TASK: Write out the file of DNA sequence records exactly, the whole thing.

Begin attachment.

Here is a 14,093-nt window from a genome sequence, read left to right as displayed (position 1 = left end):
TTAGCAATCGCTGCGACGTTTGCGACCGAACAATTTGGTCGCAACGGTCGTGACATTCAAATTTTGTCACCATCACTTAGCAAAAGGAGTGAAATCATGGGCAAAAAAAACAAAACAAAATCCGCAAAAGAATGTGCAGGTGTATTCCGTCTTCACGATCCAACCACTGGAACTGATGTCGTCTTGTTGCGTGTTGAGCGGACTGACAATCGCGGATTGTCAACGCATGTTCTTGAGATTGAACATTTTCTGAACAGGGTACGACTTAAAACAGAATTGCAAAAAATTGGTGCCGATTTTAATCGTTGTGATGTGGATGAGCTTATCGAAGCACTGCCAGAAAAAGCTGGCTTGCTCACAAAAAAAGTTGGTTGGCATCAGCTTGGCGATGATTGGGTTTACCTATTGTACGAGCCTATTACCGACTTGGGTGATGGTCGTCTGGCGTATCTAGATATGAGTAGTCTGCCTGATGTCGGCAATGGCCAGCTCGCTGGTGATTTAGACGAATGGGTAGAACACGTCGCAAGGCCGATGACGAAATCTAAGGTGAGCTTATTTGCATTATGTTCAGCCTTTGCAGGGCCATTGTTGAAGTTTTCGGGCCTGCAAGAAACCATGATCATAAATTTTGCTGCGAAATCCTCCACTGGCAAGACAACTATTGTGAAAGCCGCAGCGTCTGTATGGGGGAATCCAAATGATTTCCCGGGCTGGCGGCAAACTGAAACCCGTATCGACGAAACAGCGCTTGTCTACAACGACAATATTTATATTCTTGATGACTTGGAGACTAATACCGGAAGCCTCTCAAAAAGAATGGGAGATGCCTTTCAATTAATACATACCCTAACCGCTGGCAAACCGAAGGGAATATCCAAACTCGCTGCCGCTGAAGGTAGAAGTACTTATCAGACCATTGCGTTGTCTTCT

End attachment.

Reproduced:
Here is a 14,093-nt window from a genome sequence, read left to right as displayed (position 1 = left end):
TTAGCAATCGCTGCGACGTTTGCGACCGAACAATTTGGTCGCAACGGTCGTGACATTCAAATTTTGTCACCATCACTTAGCAAAAGGAGTGAAATCATGGGCAAAAAAAACAAAACAAAATCCGCAAAAGAATGTGCAGGTGTATTCCGTCTTCACGATCCAACCACTGGAACTGATGTCGTCTTGTTGCGTGTTGAGCGGACTGACAATCGCGGATTGTCAACGCATGTTCTTGAGATTGAACATTTTCTGAACAGGGTACGACTTAAAACAGAATTGCAAAAAATTGGTGCCGATTTTAATCGTTGTGATGTGGATGAGCTTATCGAAGCACTGCCAGAAAAAGCTGGCTTGCTCACAAAAAAAGTTGGTTGGCATCAGCTTGGCGATGATTGGGTTTACCTATTGTACGAGCCTATTACCGACTTGGGTGATGGTCGTCTGGCGTATCTAGATATGAGTAGTCTGCCTGATGTCGGCAATGGCCAGCTCGCTGGTGATTTAGACGAATGGGTAGAACACGTCGCAAGGCCGATGACGAAATCTAAGGTGAGCTTATTTGCATTATGTTCAGCCTTTGCAGGGCCATTGTTGAAGTTTTCGGGCCTGCAAGAAACCATGATCATAAATTTTGCTGCGAAATCCTCCACTGGCAAGACAACTATTGTGAAAGCCGCAGCGTCTGTATGGGGGAATCCAAATGATTTCCCGGGCTGGCGGCAAACTGAAACCCGTATCGACGAAACAGCGCTTGTCTACAACGACAATATTTATATTCTTGATGACTTGGAGACTAATACCGGAAGCCTCTCAAAAAGAATGGGAGATGCCTTTCAATTAATACATACCCTAACCGCTGGCAAACCGAAGGGAATATCCAAACTCGCTGCCGCTGAAGGTAGAAGTACTTATCAGACCATTGCGTTGTCTTCT